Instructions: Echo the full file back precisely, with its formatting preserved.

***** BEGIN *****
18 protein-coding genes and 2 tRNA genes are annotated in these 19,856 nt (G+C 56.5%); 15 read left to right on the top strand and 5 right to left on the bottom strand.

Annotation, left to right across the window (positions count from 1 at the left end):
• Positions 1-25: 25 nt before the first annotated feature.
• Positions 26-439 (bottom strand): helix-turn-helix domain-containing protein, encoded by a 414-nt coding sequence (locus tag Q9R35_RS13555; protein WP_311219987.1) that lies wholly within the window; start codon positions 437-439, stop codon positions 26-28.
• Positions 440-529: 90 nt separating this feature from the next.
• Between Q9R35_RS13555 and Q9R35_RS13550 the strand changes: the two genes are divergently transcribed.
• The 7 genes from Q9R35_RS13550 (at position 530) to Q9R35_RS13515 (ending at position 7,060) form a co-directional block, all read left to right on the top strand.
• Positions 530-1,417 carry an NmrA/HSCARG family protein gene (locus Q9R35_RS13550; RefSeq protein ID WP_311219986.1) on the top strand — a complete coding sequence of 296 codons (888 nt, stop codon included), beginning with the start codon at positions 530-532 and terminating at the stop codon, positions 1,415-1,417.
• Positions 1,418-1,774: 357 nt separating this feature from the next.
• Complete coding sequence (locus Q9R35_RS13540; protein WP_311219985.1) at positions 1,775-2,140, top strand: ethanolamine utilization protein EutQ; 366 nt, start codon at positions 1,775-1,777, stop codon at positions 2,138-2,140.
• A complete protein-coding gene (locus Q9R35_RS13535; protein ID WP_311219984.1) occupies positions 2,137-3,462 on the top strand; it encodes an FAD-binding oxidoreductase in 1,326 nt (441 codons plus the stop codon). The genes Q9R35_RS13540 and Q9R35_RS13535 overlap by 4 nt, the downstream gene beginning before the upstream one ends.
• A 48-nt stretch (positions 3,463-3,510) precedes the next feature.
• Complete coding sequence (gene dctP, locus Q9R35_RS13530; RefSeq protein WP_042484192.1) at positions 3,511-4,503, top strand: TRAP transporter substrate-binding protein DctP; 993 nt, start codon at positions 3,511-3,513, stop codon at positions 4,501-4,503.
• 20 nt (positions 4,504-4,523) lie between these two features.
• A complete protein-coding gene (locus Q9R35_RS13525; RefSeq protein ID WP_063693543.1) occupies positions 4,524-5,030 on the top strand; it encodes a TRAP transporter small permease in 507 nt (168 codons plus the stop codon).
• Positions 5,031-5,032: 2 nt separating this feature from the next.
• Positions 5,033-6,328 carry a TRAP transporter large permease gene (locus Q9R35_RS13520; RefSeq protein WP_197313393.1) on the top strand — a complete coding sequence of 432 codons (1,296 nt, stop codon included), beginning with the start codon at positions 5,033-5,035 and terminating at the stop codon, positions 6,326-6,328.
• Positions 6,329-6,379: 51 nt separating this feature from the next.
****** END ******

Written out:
18 protein-coding genes and 2 tRNA genes are annotated in these 19,856 nt (G+C 56.5%); 15 read left to right on the top strand and 5 right to left on the bottom strand.

Annotation, left to right across the window (positions count from 1 at the left end):
• Positions 1-25: 25 nt before the first annotated feature.
• Positions 26-439 (bottom strand): helix-turn-helix domain-containing protein, encoded by a 414-nt coding sequence (locus tag Q9R35_RS13555; protein WP_311219987.1) that lies wholly within the window; start codon positions 437-439, stop codon positions 26-28.
• Positions 440-529: 90 nt separating this feature from the next.
• Between Q9R35_RS13555 and Q9R35_RS13550 the strand changes: the two genes are divergently transcribed.
• The 7 genes from Q9R35_RS13550 (at position 530) to Q9R35_RS13515 (ending at position 7,060) form a co-directional block, all read left to right on the top strand.
• Positions 530-1,417 carry an NmrA/HSCARG family protein gene (locus Q9R35_RS13550; RefSeq protein ID WP_311219986.1) on the top strand — a complete coding sequence of 296 codons (888 nt, stop codon included), beginning with the start codon at positions 530-532 and terminating at the stop codon, positions 1,415-1,417.
• Positions 1,418-1,774: 357 nt separating this feature from the next.
• Complete coding sequence (locus Q9R35_RS13540; protein WP_311219985.1) at positions 1,775-2,140, top strand: ethanolamine utilization protein EutQ; 366 nt, start codon at positions 1,775-1,777, stop codon at positions 2,138-2,140.
• A complete protein-coding gene (locus Q9R35_RS13535; protein ID WP_311219984.1) occupies positions 2,137-3,462 on the top strand; it encodes an FAD-binding oxidoreductase in 1,326 nt (441 codons plus the stop codon). The genes Q9R35_RS13540 and Q9R35_RS13535 overlap by 4 nt, the downstream gene beginning before the upstream one ends.
• A 48-nt stretch (positions 3,463-3,510) precedes the next feature.
• Complete coding sequence (gene dctP, locus Q9R35_RS13530; RefSeq protein WP_042484192.1) at positions 3,511-4,503, top strand: TRAP transporter substrate-binding protein DctP; 993 nt, start codon at positions 3,511-3,513, stop codon at positions 4,501-4,503.
• 20 nt (positions 4,504-4,523) lie between these two features.
• A complete protein-coding gene (locus Q9R35_RS13525; RefSeq protein ID WP_063693543.1) occupies positions 4,524-5,030 on the top strand; it encodes a TRAP transporter small permease in 507 nt (168 codons plus the stop codon).
• Positions 5,031-5,032: 2 nt separating this feature from the next.
• Positions 5,033-6,328 carry a TRAP transporter large permease gene (locus Q9R35_RS13520; RefSeq protein WP_197313393.1) on the top strand — a complete coding sequence of 432 codons (1,296 nt, stop codon included), beginning with the start codon at positions 5,033-5,035 and terminating at the stop codon, positions 6,326-6,328.
• Positions 6,329-6,379: 51 nt separating this feature from the next.